Jarod Perkioniemi.

On Thursday, a man was charged with threatening to assassinate United States (U.S.) Democratic presidential candidate Barack Obama.

The suspect, Raymond Hunter Geisel, was arrested on Saturday by the U.S. Secret Service in Miami, Florida. Geisel, 22 years old, was found to have in his possession weapons as well as military type gear. He is being held without bail in Miami’s downtown detention center.

Geisel was attending a bail bondsman training course when he, according to a Secret Service affidavit, stated “that nigger, if he gets elected, I’ll assassinate him myself” to class-mates.

One witness said he additionally threatened current President George W. Bush by stating that “he hated Bush and wanted to put a bullet through his head.” In a written statement, Geisel denied making either of the threats, and according to the reports he never took any action to carry out his assassination threats.

Geisel, a native of Bangor, Maine, reportedly had in his 1998 Ford Explorer — as well as in the hotel room at which he was staying — body armor, a 9mm pistol, dozens of ammunition rounds including armor piercing bullets, military-like fatigues, a machete, as well as knives. His SUV was equipped with red and yellow emergency lights.

US Secret Service star logo

In a interview with the Secret Service, Geisel stated that “if he wanted to kill Senator Obama he simply would shoot him with a sniper rifle, but then he claimed that he was just joking,” according to reports. Geisel claims that he suffered physical as well as emotional abuse earlier in life, and that he had admitted himself to a mental clinic for treatment of post traumatic stress disorder.

Geisel is being prosecuted exclusively for the threat against candidate Barack Obama, and not for the threat against President Bush. Ed Donovan, a Secret Service spokesman refused to comment on the number of threats to political candidate and government officials, but did go as far as to say that this “might be the first arrest” in regards to this political election.

Source : wikinews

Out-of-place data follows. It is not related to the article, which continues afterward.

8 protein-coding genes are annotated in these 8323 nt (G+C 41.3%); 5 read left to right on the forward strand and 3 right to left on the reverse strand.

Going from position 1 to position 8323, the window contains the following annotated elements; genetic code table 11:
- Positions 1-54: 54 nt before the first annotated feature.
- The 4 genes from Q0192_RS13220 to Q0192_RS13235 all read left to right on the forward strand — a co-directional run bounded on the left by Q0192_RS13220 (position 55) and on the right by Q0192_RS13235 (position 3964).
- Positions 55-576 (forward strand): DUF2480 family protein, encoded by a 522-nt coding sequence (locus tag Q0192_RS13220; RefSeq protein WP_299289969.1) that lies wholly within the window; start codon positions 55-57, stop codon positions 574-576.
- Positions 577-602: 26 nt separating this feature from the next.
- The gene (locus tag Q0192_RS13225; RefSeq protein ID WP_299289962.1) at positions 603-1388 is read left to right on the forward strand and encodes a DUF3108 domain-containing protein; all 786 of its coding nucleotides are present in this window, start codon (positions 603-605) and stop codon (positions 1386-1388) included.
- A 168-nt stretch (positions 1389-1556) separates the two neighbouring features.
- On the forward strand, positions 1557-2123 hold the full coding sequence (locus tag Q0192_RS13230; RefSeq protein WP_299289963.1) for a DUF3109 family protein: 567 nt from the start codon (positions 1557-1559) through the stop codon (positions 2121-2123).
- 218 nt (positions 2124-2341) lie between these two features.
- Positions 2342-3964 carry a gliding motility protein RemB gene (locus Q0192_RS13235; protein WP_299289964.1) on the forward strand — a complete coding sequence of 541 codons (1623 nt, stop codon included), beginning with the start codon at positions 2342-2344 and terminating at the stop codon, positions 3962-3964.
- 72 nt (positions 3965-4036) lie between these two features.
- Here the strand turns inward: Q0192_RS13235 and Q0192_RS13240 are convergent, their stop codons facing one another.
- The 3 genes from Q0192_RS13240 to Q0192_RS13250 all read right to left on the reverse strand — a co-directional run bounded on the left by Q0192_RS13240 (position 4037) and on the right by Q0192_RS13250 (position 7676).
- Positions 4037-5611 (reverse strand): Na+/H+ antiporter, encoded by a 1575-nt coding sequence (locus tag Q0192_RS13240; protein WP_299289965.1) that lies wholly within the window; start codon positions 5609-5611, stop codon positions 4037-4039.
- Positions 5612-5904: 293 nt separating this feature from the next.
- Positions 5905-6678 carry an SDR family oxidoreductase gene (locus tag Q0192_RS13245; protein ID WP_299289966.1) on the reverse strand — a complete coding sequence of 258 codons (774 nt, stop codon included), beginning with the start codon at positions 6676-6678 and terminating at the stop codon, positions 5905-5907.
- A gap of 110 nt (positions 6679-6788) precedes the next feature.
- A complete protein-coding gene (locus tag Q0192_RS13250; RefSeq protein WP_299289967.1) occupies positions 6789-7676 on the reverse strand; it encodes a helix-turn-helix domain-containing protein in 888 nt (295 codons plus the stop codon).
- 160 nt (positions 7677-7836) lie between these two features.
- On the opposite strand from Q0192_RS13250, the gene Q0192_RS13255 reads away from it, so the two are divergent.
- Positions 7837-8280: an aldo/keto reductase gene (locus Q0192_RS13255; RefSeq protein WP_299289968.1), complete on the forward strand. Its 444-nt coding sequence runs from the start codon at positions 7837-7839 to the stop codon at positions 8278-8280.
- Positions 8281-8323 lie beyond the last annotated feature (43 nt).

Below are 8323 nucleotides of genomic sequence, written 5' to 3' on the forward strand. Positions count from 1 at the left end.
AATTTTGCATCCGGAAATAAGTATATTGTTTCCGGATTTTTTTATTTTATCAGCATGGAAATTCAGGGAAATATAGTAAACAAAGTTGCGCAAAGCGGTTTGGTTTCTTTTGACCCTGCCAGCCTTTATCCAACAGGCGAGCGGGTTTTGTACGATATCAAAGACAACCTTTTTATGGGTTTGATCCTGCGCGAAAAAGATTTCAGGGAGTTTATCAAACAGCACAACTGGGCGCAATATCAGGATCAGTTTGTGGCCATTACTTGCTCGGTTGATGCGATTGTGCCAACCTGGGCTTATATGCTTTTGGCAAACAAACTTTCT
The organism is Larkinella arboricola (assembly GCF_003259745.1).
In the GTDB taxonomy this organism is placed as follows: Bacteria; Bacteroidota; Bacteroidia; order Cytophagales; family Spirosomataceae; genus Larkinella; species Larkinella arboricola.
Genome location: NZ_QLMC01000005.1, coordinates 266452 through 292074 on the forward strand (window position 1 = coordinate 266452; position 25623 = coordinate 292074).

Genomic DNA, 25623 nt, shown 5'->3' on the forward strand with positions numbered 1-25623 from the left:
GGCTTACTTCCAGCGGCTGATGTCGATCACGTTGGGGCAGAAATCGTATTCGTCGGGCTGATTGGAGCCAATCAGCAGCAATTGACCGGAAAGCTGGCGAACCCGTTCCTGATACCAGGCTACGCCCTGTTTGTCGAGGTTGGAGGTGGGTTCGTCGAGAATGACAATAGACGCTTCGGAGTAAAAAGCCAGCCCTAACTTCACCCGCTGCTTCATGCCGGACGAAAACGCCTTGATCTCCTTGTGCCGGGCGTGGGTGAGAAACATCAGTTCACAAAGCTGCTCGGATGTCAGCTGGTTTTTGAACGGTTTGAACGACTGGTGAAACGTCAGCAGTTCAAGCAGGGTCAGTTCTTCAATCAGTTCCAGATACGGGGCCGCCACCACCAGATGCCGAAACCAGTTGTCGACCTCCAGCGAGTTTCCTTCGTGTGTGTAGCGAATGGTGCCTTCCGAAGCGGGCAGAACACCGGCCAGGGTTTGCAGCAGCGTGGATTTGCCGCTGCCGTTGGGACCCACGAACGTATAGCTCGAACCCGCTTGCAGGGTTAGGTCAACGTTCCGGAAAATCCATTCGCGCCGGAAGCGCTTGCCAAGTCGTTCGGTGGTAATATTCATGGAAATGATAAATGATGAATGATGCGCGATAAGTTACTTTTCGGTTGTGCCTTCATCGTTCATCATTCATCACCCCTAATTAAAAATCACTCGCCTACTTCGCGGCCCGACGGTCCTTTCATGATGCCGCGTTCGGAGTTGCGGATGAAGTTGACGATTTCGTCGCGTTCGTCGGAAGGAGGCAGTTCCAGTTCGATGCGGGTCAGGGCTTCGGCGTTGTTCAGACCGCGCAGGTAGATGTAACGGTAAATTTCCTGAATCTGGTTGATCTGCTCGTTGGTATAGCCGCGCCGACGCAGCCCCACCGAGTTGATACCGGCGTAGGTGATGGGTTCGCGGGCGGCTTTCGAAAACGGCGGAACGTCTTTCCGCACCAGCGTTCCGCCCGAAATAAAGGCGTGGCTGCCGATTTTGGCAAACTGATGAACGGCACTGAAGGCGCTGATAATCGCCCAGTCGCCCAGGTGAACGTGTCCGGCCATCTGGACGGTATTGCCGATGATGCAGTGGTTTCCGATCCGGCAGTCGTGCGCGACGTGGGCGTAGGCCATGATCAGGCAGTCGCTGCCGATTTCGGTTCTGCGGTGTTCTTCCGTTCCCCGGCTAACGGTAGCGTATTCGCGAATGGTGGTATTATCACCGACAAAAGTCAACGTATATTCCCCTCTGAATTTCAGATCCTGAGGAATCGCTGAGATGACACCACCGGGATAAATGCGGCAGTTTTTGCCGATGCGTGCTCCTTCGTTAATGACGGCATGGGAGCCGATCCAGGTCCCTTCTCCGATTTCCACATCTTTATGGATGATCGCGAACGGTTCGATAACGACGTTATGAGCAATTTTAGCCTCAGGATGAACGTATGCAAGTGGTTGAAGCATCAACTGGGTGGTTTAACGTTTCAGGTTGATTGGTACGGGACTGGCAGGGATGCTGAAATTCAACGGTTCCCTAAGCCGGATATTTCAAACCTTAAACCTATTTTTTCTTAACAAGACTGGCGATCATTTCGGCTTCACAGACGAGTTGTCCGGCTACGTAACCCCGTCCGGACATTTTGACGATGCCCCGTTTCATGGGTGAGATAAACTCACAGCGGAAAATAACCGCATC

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White House photo by Eric Draper.

Bush making the speech
Image: White House photo by Eric Draper.

George W. Bush, the current President of the United States yesterday claimed that the level of violence in Iraq has decreased to the lowest level since Spring 2004. In a speech made yesterday, Bush claimed that “Violence is down to its lowest level since the spring of 2004, and we’re now in our third consecutive month with reduced violence levels holding steady.” He then said that “a significant reason for this sustained progress is the success of the surge.”

Bush also praised the security forces of Iraq. He cited their “increasing capability” as another reason for the reduction in violence. “We saw the capability of those forces earlier this year, when the Iraqi government launched successful military operations against Shia extremist groups in Basra, Amarah, and the Sadr City area of Baghdad,” he said. “Because of these operations, extremists who once terrorized the citizens of these communities have been driven from their strongholds.”

The President continued by stating that the Iraqi government has made progress. “Iraqi Council of Representatives has passed several major pieces of legislation this year, and Iraqi leaders are preparing for provincial elections,” he said, listing ways in which he believed the Iraqi government have progressed.

Bush continued by discussing the withdrawal of troops:

Bush claims violence in Iraq down to lowest level for four years
The progress in Iraq has allowed us to continue our policy of ‘return on success.’ We now have brought home all five of the combat brigades and the three Marine units that were sent to Iraq as part of the surge. The last of these surge brigades returned home this month. And later this year, General Petraeus will present me his recommendations on future troop levels — including further reductions in our combat forces as conditions permit.

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Jul 28 – Gilani, on his first official visit to the United States offered assurances on Pakistan’s commitment to combat terrorism.

Gilani held talks with Bush hours after a suspected U.S. missile strike killed six people, possibly including an al Qaeda chemical and biological weapons expert, in a Pakistani tribal region. The strike underscored U.S.-Pakistani tensions that Gilani’s visit was intended to dispel.

Deborah Lutterbeck reports.